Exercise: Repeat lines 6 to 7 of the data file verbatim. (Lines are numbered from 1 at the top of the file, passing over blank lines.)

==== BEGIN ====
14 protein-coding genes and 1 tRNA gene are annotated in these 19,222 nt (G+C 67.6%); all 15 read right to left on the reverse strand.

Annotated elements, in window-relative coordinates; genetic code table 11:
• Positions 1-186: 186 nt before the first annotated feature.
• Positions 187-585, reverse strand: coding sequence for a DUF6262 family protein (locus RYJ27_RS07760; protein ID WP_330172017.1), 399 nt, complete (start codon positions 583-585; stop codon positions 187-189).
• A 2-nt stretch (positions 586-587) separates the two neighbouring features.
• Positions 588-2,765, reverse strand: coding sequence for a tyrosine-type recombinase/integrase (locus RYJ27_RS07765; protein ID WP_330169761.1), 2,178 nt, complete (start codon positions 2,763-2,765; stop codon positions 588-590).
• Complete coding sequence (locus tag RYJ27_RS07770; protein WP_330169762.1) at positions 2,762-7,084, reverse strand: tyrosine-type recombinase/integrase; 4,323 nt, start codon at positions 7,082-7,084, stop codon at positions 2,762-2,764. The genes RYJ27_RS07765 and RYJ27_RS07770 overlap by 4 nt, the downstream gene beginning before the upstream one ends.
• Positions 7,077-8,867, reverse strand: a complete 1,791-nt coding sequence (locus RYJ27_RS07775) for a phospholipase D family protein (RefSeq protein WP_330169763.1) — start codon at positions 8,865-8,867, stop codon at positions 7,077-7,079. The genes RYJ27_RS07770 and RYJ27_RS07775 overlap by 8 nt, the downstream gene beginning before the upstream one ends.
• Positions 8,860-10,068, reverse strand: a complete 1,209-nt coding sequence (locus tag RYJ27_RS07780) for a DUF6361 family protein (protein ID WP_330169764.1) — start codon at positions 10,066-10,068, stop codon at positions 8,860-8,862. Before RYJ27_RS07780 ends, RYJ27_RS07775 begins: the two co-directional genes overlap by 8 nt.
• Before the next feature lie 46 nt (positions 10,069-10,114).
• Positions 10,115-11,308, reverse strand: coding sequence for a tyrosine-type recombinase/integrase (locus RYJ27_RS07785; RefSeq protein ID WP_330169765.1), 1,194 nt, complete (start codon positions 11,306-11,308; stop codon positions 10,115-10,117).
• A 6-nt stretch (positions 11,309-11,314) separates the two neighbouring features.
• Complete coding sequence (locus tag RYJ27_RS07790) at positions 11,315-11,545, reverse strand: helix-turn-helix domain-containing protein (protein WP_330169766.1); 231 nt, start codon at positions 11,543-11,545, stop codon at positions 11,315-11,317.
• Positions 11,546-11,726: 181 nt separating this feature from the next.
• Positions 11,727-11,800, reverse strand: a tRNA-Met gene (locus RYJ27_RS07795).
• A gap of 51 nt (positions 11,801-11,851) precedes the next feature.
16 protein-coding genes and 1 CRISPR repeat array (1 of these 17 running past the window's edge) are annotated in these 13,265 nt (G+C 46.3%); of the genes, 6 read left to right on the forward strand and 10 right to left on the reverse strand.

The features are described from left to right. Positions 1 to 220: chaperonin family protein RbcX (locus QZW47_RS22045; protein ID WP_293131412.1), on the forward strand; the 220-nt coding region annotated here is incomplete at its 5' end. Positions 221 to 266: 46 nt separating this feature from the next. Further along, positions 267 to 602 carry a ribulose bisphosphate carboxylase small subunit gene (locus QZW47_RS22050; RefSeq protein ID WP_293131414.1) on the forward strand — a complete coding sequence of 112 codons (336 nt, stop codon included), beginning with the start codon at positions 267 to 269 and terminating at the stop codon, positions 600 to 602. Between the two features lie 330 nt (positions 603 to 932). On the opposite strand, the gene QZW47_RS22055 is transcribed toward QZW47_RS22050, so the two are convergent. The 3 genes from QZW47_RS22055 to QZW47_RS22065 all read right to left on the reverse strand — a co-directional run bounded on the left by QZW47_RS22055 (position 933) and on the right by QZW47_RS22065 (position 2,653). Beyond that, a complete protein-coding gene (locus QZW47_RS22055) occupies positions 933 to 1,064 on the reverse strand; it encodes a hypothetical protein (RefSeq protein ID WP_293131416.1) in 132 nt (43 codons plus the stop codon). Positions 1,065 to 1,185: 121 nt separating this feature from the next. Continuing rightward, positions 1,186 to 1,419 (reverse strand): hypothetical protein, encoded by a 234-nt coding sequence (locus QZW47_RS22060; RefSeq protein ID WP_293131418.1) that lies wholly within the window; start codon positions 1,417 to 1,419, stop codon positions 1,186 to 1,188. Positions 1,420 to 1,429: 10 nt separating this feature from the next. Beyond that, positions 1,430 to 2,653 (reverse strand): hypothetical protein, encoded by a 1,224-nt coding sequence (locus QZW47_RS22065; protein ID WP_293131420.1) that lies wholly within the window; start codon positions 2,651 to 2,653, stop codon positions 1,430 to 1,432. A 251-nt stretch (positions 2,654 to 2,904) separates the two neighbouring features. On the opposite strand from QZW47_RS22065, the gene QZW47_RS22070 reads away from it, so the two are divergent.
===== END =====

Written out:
• Positions 588-2,765, reverse strand: coding sequence for a tyrosine-type recombinase/integrase (locus RYJ27_RS07765; protein ID WP_330169761.1), 2,178 nt, complete (start codon positions 2,763-2,765; stop codon positions 588-590).
• Complete coding sequence (locus tag RYJ27_RS07770; protein WP_330169762.1) at positions 2,762-7,084, reverse strand: tyrosine-type recombinase/integrase; 4,323 nt, start codon at positions 7,082-7,084, stop codon at positions 2,762-2,764. The genes RYJ27_RS07765 and RYJ27_RS07770 overlap by 4 nt, the downstream gene beginning before the upstream one ends.